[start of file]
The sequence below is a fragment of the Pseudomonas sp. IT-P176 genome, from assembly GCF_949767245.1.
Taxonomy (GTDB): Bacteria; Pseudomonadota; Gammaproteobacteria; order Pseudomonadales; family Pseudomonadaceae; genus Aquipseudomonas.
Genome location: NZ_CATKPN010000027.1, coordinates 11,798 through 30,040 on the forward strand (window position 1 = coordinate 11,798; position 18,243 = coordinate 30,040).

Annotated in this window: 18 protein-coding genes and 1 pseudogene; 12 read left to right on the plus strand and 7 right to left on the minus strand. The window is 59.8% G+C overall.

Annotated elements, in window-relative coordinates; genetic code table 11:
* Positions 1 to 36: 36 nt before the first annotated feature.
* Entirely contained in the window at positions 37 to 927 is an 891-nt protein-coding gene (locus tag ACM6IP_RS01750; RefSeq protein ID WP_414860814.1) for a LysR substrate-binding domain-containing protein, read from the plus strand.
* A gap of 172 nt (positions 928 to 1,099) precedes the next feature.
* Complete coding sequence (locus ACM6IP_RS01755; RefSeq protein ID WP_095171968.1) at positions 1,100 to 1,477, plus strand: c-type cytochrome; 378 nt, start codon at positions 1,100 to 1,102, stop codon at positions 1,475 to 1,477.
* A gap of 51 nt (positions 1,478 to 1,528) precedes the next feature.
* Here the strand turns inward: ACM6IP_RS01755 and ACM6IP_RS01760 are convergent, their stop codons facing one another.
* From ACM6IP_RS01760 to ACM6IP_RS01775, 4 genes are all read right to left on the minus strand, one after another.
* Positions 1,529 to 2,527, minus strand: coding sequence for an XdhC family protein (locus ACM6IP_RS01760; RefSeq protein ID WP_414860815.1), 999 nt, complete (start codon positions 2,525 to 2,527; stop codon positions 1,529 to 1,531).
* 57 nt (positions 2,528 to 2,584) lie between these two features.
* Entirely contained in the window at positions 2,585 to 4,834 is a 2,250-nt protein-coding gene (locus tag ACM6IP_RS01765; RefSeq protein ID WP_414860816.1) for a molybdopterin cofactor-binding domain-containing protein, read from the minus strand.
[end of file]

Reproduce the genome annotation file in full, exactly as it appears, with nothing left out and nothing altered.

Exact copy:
The sequence below is a fragment of the Pseudomonas sp. IT-P176 genome, from assembly GCF_949767245.1.
Taxonomy (GTDB): Bacteria; Pseudomonadota; Gammaproteobacteria; order Pseudomonadales; family Pseudomonadaceae; genus Aquipseudomonas.
Genome location: NZ_CATKPN010000027.1, coordinates 11,798 through 30,040 on the forward strand (window position 1 = coordinate 11,798; position 18,243 = coordinate 30,040).

Annotated in this window: 18 protein-coding genes and 1 pseudogene; 12 read left to right on the plus strand and 7 right to left on the minus strand. The window is 59.8% G+C overall.

Annotated elements, in window-relative coordinates; genetic code table 11:
* Positions 1 to 36: 36 nt before the first annotated feature.
* Entirely contained in the window at positions 37 to 927 is an 891-nt protein-coding gene (locus tag ACM6IP_RS01750; RefSeq protein ID WP_414860814.1) for a LysR substrate-binding domain-containing protein, read from the plus strand.
* A gap of 172 nt (positions 928 to 1,099) precedes the next feature.
* Complete coding sequence (locus ACM6IP_RS01755; RefSeq protein ID WP_095171968.1) at positions 1,100 to 1,477, plus strand: c-type cytochrome; 378 nt, start codon at positions 1,100 to 1,102, stop codon at positions 1,475 to 1,477.
* A gap of 51 nt (positions 1,478 to 1,528) precedes the next feature.
* Here the strand turns inward: ACM6IP_RS01755 and ACM6IP_RS01760 are convergent, their stop codons facing one another.
* From ACM6IP_RS01760 to ACM6IP_RS01775, 4 genes are all read right to left on the minus strand, one after another.
* Positions 1,529 to 2,527, minus strand: coding sequence for an XdhC family protein (locus ACM6IP_RS01760; RefSeq protein ID WP_414860815.1), 999 nt, complete (start codon positions 2,525 to 2,527; stop codon positions 1,529 to 1,531).
* 57 nt (positions 2,528 to 2,584) lie between these two features.
* Entirely contained in the window at positions 2,585 to 4,834 is a 2,250-nt protein-coding gene (locus tag ACM6IP_RS01765; RefSeq protein ID WP_414860816.1) for a molybdopterin cofactor-binding domain-containing protein, read from the minus strand.